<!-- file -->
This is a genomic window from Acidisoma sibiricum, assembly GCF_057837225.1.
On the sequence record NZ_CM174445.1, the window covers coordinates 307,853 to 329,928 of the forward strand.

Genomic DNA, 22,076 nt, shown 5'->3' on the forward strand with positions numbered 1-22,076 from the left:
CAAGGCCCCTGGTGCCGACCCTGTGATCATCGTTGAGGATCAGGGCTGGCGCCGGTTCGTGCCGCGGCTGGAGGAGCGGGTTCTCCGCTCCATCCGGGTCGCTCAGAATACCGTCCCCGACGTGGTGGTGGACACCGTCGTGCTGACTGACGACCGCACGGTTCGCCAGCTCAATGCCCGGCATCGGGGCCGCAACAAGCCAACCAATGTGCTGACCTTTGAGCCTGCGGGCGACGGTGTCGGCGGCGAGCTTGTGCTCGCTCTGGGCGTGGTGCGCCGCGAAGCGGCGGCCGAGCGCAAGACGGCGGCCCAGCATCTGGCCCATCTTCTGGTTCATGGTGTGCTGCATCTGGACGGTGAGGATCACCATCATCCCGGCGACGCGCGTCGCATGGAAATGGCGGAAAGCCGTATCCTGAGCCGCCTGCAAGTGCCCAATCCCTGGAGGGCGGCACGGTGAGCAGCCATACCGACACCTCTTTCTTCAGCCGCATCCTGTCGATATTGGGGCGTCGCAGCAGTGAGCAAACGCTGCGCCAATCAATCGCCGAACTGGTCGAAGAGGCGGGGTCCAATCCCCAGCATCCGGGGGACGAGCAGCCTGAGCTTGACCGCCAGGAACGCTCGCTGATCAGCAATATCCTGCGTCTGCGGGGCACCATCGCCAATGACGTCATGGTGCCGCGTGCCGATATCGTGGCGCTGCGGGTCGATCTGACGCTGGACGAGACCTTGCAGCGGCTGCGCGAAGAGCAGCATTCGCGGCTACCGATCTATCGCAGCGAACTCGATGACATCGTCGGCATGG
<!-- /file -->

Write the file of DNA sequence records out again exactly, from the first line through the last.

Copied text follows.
This is a genomic window from Acidisoma sibiricum, assembly GCF_057837225.1.
On the sequence record NZ_CM174445.1, the window covers coordinates 307,853 to 329,928 of the forward strand.

Genomic DNA, 22,076 nt, shown 5'->3' on the forward strand with positions numbered 1-22,076 from the left:
CAAGGCCCCTGGTGCCGACCCTGTGATCATCGTTGAGGATCAGGGCTGGCGCCGGTTCGTGCCGCGGCTGGAGGAGCGGGTTCTCCGCTCCATCCGGGTCGCTCAGAATACCGTCCCCGACGTGGTGGTGGACACCGTCGTGCTGACTGACGACCGCACGGTTCGCCAGCTCAATGCCCGGCATCGGGGCCGCAACAAGCCAACCAATGTGCTGACCTTTGAGCCTGCGGGCGACGGTGTCGGCGGCGAGCTTGTGCTCGCTCTGGGCGTGGTGCGCCGCGAAGCGGCGGCCGAGCGCAAGACGGCGGCCCAGCATCTGGCCCATCTTCTGGTTCATGGTGTGCTGCATCTGGACGGTGAGGATCACCATCATCCCGGCGACGCGCGTCGCATGGAAATGGCGGAAAGCCGTATCCTGAGCCGCCTGCAAGTGCCCAATCCCTGGAGGGCGGCACGGTGAGCAGCCATACCGACACCTCTTTCTTCAGCCGCATCCTGTCGATATTGGGGCGTCGCAGCAGTGAGCAAACGCTGCGCCAATCAATCGCCGAACTGGTCGAAGAGGCGGGGTCCAATCCCCAGCATCCGGGGGACGAGCAGCCTGAGCTTGACCGCCAGGAACGCTCGCTGATCAGCAATATCCTGCGTCTGCGGGGCACCATCGCCAATGACGTCATGGTGCCGCGTGCCGATATCGTGGCGCTGCGGGTCGATCTGACGCTGGACGAGACCTTGCAGCGGCTGCGCGAAGAGCAGCATTCGCGGCTACCGATCTATCGCAGCGAACTCGATGACATCGTCGGCATGG